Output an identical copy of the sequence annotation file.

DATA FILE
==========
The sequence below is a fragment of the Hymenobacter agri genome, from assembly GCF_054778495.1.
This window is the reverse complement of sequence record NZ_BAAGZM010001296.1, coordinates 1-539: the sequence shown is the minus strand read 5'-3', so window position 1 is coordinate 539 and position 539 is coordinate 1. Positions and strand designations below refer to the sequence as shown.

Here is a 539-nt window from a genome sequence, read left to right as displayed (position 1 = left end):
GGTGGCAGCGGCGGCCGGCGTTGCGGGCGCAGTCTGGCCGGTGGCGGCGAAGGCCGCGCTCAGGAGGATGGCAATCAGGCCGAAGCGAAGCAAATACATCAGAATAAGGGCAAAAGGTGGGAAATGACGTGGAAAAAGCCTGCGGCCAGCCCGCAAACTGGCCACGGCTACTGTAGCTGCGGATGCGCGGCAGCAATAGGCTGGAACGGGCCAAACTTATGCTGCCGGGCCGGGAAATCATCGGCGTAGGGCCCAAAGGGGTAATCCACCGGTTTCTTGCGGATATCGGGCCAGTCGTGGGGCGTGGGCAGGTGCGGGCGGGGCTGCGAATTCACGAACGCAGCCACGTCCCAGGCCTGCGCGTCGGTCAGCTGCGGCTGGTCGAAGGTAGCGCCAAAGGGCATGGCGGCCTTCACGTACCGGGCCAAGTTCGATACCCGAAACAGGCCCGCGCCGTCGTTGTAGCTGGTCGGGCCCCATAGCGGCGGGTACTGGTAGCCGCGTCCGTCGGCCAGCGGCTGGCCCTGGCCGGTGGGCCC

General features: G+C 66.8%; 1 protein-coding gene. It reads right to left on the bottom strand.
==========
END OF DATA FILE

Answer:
The sequence below is a fragment of the Hymenobacter agri genome, from assembly GCF_054778495.1.
This window is the reverse complement of sequence record NZ_BAAGZM010001296.1, coordinates 1-539: the sequence shown is the minus strand read 5'-3', so window position 1 is coordinate 539 and position 539 is coordinate 1. Positions and strand designations below refer to the sequence as shown.

Here is a 539-nt window from a genome sequence, read left to right as displayed (position 1 = left end):
GGTGGCAGCGGCGGCCGGCGTTGCGGGCGCAGTCTGGCCGGTGGCGGCGAAGGCCGCGCTCAGGAGGATGGCAATCAGGCCGAAGCGAAGCAAATACATCAGAATAAGGGCAAAAGGTGGGAAATGACGTGGAAAAAGCCTGCGGCCAGCCCGCAAACTGGCCACGGCTACTGTAGCTGCGGATGCGCGGCAGCAATAGGCTGGAACGGGCCAAACTTATGCTGCCGGGCCGGGAAATCATCGGCGTAGGGCCCAAAGGGGTAATCCACCGGTTTCTTGCGGATATCGGGCCAGTCGTGGGGCGTGGGCAGGTGCGGGCGGGGCTGCGAATTCACGAACGCAGCCACGTCCCAGGCCTGCGCGTCGGTCAGCTGCGGCTGGTCGAAGGTAGCGCCAAAGGGCATGGCGGCCTTCACGTACCGGGCCAAGTTCGATACCCGAAACAGGCCCGCGCCGTCGTTGTAGCTGGTCGGGCCCCATAGCGGCGGGTACTGGTAGCCGCGTCCGTCGGCCAGCGGCTGGCCCTGGCCGGTGGGCCC

General features: G+C 66.8%; 1 protein-coding gene. It reads right to left on the bottom strand.